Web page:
Cleveland District State High School
This past April 2015 students from Cleveland District State High School in Brisbane Australia travelled to the Sabangau Forest in Central Kalimantan, Indonesian Borneo.
The students were welcomed guests by CIMTROP (Centre for International Cooperation in Sustainable Management of Tropical Peatland) and OuTrop (Orangutan Tropical Peatland Project) where they stayed at the base camp in the peatswamp forests of Sabangau.
The students were split into groups and paired with students from a local high school in Palangka Raya (the nearest town to the Sabangau Forest) where they participated in a number of workshops, including: primates, camera trapping, butterfly surveying, climbing the carbon tower, learning about habitat restoration (including damming man-made illegal canals in the forest) and reforestation, and they even completed a walk through the forest at night spotting wildlife.
Figure 1 - Cleveland High Student Lewis Burgess and OuTrop’s Adul set up a camera trap
While at camp, the students quickly learned how valuable the forest is for both conservation and scientific study. The students quickly wanted to raise funds to sponsor the work undertaken by both
CIMTROP and OuTrop in the Sabangau Forest, specifically for the two following projects.
Peat swamps have an important regulatory role as reservoirs of water where they control the hydrology of the entire river catchments. The peat acts as a ‘sponge’, storing water during the wet season and releasing it slowly into neighbouring rivers during the dry season. They prevent flooding during periods of high rainfall and maintaining river flow during periods of drought.
Peat swamps are naturally waterlogged year round; this prevents decomposition, leading to accumulation of organic material, i.e., peat. If they are able to remain waterlogged all year round, this also makes peat swamps very resistant to fire and allows the swamps to act as a natural breeding ground for fish. When peat is drained, however, decomposition starts and the peat becomes very vulnerable to fire.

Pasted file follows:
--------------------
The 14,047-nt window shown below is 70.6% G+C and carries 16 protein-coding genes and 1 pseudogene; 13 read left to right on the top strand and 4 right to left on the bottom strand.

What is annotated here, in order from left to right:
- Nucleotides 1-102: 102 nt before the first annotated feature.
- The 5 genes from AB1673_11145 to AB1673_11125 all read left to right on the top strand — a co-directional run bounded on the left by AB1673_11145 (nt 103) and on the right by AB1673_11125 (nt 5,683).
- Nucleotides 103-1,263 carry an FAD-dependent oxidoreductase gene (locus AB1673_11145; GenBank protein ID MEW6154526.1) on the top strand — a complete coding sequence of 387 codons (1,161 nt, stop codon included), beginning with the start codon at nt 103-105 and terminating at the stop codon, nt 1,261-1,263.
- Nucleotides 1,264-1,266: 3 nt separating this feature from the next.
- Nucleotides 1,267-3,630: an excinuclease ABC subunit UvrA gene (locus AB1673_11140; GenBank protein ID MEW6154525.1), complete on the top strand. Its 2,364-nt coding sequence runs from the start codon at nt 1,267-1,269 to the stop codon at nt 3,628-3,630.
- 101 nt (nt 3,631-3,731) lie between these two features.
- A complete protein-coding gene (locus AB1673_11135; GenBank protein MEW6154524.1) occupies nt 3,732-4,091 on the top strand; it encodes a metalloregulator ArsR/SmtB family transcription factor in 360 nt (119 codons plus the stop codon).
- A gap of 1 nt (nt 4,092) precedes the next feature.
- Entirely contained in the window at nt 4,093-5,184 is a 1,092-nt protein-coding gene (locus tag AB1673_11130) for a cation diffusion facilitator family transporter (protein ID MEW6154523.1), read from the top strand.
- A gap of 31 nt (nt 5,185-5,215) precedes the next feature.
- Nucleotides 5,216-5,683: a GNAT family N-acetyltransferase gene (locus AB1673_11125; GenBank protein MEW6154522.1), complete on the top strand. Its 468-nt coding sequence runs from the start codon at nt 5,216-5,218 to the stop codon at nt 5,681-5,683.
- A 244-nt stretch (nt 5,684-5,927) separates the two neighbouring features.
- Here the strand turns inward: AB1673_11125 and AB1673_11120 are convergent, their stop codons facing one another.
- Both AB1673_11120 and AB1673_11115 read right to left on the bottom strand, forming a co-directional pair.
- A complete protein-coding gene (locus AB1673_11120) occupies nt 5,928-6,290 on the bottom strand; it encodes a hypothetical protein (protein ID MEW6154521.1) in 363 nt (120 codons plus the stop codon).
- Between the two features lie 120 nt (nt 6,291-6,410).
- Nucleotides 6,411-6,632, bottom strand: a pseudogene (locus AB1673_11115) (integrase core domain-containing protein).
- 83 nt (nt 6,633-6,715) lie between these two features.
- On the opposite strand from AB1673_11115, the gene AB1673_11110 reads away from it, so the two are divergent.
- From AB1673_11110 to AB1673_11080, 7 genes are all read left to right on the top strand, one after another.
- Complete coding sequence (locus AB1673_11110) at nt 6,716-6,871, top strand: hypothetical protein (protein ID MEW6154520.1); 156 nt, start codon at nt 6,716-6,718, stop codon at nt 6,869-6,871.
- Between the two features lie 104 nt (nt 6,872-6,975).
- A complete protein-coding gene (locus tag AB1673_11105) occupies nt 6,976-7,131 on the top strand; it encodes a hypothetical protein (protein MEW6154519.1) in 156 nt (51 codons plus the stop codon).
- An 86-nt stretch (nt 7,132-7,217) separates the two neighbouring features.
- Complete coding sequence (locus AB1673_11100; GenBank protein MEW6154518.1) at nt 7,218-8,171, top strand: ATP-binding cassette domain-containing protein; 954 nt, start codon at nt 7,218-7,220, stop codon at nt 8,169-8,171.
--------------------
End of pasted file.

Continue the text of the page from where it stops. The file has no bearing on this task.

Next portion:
During a period of eight years between 1997 and 2004, Sabangau was subjected to intense illegal logging. To extract the timber from the forest, thousands of small canals were dug, usually 1-2 m wide and 1 m deep, and varying in length from 1 to 15 km (most are 2-5 km long). Using these canals, cut timber was floated to the main rivers and then to sawmills for processing.
This caused many issues from lack of drinking water for forest animals, elimination of fish, increased tree falls and shorter fruiting cycles. More seriously, dried peat burns very easily, as evidenced by major fires within Sabangau between 1997 and 2006, which have burnt 15% of the forest area.
To counter this threat, dams are built in canals by members of the local community, directed by the CIMTROP’s Community Patrol Team. The Patrol Team have built hundreds of dams since the start of this project. By retaining water the peat remains wet, significantly reducing the rate of peat degradation and the risk of fire.
Budget for 1 dam (in Indonesian Rupiah):
(Approximate cost $250 Australian)
It is hoped through this fundraising effort that numerous dams can be built in an effort to dam an entire canal.
Depending on the size of canal – the price can range, with past projects costing 34,000,000 IDR to 50,000,000 IDR ($3,400 - $5,000 Australian).
The Sabangau Forest is home to a wide diverse group of animals, including the largest population of wild orangutans. The forest is also home to four of the five Bornean cat species, including the endangered clouded leopard.
Camera traps are a useful tool to allow researchers to monitor wildlife populations and discover more about animal behaviour, especially for elusive species.
The cameras that the students are hoping to purchase are Bushnell HD camera traps that cost approximately $400 Australian each.
Here are some pictures from a camera trap that our students donated to OuTrop.
Figure 2 – Up close curious Orangutan
Figure 3 - A gibbon enjoying fruits amongst the canopy
Figure 4 - hornbill
This Project is supported by: